Hamlet’s Character as His Destiny?

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“Character is destiny”

According to A.C. Bradley, an English literary critic, all Shakespearean tragedies involve a character whose actions and deeds ultimately lead to a catastrophe, being their death.published Shakespearean Tragedy. This writing, which is regarded as the most influential Shakespearean criticism ever written, greatly described the idea of “character is destiny” in Shakespeare’s tragedies. That is, he states that Hamlet, who faces his own demise in Act V, is infinite proof to Bradley’s theory, based on his choices and deeds throughout the play. He causes his tragic destiny through his obsession of avenging his father’s death, his passion to plan the perfect revenge, his habit of doubting and overanalyzing.
The appearance of King Hamlet, in the form of a Ghost, began the obsession Hamlet struggles with. The Ghost, in Act I, scene v, demands Hamlet “Revenge his foul and most unnatural murder.” (I, v, 25) Following this request, Hamlet swears to take on the task of gaining his father the respect and dignity he deserves, through the vengeance of King Hamlet’s murder by Claudius. “Now to my word. It is ‘Adieu, adieu, remember me’. I have sworn’t.” (I, v, 111-112) This evening encounter then leads to the obsessive thoughts that begin to take over Hamlet’s mind, as he decides to devote his entire willpower and occupy his mind with only thoughts of how to serve Claudius a fair punishment and death, no matter who or what is destroyed in the process. “This is most brave, That I, the son of a dear father murder’d, Prompted to my revenge by heaven and hell, Must like a whore unpack my heart with words And fall a-cursing like a very drab, A scullion! Fie upon’t! Foh! About, my brains.” (II, ii, 569-575) “O, from this time forth My thoughts be bloody or be nothing worth.” (IV, v, 65-66)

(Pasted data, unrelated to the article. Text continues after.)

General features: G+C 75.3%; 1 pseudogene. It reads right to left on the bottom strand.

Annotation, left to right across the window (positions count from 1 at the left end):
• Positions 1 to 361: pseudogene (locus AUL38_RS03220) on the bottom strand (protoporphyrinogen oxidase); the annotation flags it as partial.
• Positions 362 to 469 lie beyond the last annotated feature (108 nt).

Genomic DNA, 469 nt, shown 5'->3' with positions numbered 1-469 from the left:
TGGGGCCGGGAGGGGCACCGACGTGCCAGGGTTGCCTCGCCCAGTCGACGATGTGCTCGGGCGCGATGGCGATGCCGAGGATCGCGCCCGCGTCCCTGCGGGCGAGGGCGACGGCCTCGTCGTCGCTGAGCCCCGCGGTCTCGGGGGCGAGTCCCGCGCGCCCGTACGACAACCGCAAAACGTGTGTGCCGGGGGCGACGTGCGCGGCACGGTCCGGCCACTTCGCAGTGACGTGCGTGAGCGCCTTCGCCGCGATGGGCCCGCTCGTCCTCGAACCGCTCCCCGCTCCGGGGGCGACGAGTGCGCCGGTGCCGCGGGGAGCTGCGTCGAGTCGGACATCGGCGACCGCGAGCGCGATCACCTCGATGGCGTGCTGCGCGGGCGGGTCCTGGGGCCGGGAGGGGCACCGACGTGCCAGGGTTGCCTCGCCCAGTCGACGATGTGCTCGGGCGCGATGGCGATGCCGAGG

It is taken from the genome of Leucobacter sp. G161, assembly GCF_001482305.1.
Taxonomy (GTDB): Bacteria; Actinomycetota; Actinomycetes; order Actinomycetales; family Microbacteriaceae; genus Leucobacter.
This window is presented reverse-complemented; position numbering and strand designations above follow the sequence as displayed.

It is then seen, that as Hamlet becomes more obsessed with the idea of revenge, his character becomes passionate about not only killing Claudius, but also doing it in the

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